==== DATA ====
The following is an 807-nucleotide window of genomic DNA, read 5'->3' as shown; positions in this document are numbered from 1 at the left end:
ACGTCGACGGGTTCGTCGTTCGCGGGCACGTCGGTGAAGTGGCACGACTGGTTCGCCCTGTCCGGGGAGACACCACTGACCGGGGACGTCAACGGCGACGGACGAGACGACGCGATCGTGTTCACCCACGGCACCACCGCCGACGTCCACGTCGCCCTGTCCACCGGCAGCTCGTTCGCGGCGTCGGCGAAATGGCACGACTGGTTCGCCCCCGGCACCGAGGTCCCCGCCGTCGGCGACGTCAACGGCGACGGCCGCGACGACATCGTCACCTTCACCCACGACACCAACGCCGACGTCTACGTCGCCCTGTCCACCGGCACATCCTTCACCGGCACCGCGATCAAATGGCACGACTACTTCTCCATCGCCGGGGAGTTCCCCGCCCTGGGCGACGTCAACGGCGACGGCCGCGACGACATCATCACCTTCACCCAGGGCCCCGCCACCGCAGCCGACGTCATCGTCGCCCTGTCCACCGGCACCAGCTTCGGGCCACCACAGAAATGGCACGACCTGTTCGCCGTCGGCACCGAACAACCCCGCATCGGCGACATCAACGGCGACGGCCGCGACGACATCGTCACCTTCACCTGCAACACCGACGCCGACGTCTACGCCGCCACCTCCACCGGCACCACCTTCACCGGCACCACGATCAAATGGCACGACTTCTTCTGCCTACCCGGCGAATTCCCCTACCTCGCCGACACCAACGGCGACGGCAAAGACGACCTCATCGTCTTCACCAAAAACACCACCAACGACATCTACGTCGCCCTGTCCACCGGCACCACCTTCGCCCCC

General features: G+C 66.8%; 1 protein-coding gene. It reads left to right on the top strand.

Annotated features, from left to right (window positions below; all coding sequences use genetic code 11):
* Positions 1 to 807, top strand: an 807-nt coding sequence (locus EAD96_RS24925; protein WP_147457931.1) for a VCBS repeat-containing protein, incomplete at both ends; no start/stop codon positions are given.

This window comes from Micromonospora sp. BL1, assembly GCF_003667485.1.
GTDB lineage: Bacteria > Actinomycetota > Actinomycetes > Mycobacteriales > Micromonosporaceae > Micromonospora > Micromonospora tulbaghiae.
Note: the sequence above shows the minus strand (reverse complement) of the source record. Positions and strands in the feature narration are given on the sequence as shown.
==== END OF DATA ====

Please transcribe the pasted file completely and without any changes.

The following is an 807-nucleotide window of genomic DNA, read 5'->3' as shown; positions in this document are numbered from 1 at the left end:
ACGTCGACGGGTTCGTCGTTCGCGGGCACGTCGGTGAAGTGGCACGACTGGTTCGCCCTGTCCGGGGAGACACCACTGACCGGGGACGTCAACGGCGACGGACGAGACGACGCGATCGTGTTCACCCACGGCACCACCGCCGACGTCCACGTCGCCCTGTCCACCGGCAGCTCGTTCGCGGCGTCGGCGAAATGGCACGACTGGTTCGCCCCCGGCACCGAGGTCCCCGCCGTCGGCGACGTCAACGGCGACGGCCGCGACGACATCGTCACCTTCACCCACGACACCAACGCCGACGTCTACGTCGCCCTGTCCACCGGCACATCCTTCACCGGCACCGCGATCAAATGGCACGACTACTTCTCCATCGCCGGGGAGTTCCCCGCCCTGGGCGACGTCAACGGCGACGGCCGCGACGACATCATCACCTTCACCCAGGGCCCCGCCACCGCAGCCGACGTCATCGTCGCCCTGTCCACCGGCACCAGCTTCGGGCCACCACAGAAATGGCACGACCTGTTCGCCGTCGGCACCGAACAACCCCGCATCGGCGACATCAACGGCGACGGCCGCGACGACATCGTCACCTTCACCTGCAACACCGACGCCGACGTCTACGCCGCCACCTCCACCGGCACCACCTTCACCGGCACCACGATCAAATGGCACGACTTCTTCTGCCTACCCGGCGAATTCCCCTACCTCGCCGACACCAACGGCGACGGCAAAGACGACCTCATCGTCTTCACCAAAAACACCACCAACGACATCTACGTCGCCCTGTCCACCGGCACCACCTTCGCCCCC

General features: G+C 66.8%; 1 protein-coding gene. It reads left to right on the top strand.

Annotated features, from left to right (window positions below; all coding sequences use genetic code 11):
* Positions 1 to 807, top strand: an 807-nt coding sequence (locus EAD96_RS24925; protein WP_147457931.1) for a VCBS repeat-containing protein, incomplete at both ends; no start/stop codon positions are given.

This window comes from Micromonospora sp. BL1, assembly GCF_003667485.1.
GTDB lineage: Bacteria > Actinomycetota > Actinomycetes > Mycobacteriales > Micromonosporaceae > Micromonospora > Micromonospora tulbaghiae.
Note: the sequence above shows the minus strand (reverse complement) of the source record. Positions and strands in the feature narration are given on the sequence as shown.